13.7.06

Industrial and Commercial Bank of China to Seek Dual Listing in Hong Kong and Shanghai

The Industrial and Commercial Bank of China has confirmed that it will seek a dual listing on the Hong Kong and Shanghai indices, which indicates bullish sentiment among Chinese policymakers for the mainland markets. This is in stark contrast to the consensus held for the last 18 months, during which ipso on the mainland capital markets were suspended because of extreme volatility following routine asset stripping and artificial deflation of IPO prices among corrupt brokerage houses and SOE executives. The mainland markets have shown signs of strength recently, hitting a two year high last week, but many institutional shortfalls will likely hamper any further maturity under a fresh IPO market. Lack of credible brokerages and institutional investors (such as pension funds) leave the markets off the buy sheets of most high profile investors, which leaves their fate in the hands of the individual Chinese investor, who is becoming more confident as of late, but still remains just as unpredictable as ever.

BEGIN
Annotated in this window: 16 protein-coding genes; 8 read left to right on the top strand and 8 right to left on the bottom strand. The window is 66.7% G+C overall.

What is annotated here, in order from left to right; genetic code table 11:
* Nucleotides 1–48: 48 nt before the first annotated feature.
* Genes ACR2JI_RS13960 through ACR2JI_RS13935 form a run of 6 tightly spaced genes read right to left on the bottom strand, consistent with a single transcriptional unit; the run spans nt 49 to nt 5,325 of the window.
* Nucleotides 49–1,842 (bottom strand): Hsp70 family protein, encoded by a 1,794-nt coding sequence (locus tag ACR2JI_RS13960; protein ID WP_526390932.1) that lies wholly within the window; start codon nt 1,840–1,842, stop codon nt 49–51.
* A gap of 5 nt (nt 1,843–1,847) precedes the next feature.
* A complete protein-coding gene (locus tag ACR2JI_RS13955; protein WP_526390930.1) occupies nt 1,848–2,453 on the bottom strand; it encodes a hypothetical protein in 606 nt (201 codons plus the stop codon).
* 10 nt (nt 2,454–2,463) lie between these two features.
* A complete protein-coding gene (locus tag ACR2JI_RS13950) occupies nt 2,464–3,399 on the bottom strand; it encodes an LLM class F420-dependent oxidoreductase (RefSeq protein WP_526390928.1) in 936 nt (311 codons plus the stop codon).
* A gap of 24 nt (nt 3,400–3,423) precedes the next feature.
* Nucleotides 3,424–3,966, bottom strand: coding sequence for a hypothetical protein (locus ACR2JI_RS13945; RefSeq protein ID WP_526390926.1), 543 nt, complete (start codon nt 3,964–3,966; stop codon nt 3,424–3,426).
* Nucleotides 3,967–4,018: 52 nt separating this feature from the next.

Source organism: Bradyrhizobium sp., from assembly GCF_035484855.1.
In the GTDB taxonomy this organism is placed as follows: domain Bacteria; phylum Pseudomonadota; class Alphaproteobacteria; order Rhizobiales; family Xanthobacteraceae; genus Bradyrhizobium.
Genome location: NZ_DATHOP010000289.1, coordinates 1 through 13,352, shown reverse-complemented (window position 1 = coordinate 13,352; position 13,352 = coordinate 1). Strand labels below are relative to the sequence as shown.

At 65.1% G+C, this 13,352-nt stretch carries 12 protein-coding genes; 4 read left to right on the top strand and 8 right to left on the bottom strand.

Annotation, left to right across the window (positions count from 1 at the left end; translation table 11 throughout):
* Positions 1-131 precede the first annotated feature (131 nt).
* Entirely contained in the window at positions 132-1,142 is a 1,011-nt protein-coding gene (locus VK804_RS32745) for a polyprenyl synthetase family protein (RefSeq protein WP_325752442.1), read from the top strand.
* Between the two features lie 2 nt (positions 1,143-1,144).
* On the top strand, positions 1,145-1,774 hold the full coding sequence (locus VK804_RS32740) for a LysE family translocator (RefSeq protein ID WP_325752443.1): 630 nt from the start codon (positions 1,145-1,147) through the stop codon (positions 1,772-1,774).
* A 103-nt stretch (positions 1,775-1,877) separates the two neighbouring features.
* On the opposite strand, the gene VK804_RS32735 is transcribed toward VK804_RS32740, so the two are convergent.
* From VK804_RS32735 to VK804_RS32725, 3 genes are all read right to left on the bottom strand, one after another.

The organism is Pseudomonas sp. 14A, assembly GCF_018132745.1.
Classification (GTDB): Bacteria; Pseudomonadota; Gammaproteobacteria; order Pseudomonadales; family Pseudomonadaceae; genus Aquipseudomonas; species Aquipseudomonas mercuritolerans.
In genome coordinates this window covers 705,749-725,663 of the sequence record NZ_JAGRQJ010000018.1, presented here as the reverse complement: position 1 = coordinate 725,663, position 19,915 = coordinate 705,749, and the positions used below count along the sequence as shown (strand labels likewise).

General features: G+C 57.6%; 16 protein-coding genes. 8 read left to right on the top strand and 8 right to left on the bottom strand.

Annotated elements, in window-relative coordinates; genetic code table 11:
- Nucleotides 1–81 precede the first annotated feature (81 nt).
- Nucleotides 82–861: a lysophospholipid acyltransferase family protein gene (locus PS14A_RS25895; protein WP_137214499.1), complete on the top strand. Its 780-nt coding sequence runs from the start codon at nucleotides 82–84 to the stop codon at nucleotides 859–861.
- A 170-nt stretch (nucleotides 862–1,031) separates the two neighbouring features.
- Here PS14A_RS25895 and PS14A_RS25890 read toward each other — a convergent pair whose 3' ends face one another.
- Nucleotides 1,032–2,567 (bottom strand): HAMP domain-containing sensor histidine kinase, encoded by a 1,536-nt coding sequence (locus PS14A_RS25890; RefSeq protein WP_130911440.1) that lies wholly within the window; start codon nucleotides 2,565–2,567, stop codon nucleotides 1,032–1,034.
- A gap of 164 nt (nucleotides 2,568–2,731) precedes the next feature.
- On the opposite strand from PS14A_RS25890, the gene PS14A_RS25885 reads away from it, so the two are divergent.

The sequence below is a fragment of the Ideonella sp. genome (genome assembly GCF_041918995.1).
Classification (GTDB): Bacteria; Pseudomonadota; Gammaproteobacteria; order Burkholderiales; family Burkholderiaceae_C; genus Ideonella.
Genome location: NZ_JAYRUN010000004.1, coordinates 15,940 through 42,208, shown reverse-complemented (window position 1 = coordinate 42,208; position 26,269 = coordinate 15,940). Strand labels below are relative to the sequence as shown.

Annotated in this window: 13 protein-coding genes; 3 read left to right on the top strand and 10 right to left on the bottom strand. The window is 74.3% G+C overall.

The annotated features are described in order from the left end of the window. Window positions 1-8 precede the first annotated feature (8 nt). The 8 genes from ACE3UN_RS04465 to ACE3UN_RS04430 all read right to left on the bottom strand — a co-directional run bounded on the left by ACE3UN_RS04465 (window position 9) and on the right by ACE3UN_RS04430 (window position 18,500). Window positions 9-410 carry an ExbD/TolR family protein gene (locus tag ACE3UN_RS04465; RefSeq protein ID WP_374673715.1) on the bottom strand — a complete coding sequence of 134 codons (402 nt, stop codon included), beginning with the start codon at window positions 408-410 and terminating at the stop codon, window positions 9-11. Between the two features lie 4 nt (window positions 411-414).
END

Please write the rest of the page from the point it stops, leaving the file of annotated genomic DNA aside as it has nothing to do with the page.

ICBC's Hong Kong listing will likely follow in the profitable footsteps of recent listings of two of the other five major Chinese banks, Bank of China and China Construction Bank. It is wishful thinking to assume the Shanghai listing will be as successful, but it seems evident to me that at the very least CCP policymakers see an opportunity to allow ordinary Chinese in on the success of its bullish financial sector, which has thus far been reserved for more globally focused investors who have the capital necessary to keep these investors out of the Hong Kong market. Whether or not the mainland investors can be counted on to buy early and hold onto their investment, rather than get caught up in an artificially motivated sell-off once the stock 'peaks,' which are typical of the mainland markets, remains to be seen. If this new strategy works, it will be a major political victory of the Communist Party, which has been struggling to find ways to let the general population share in the countries rapid economic growth.
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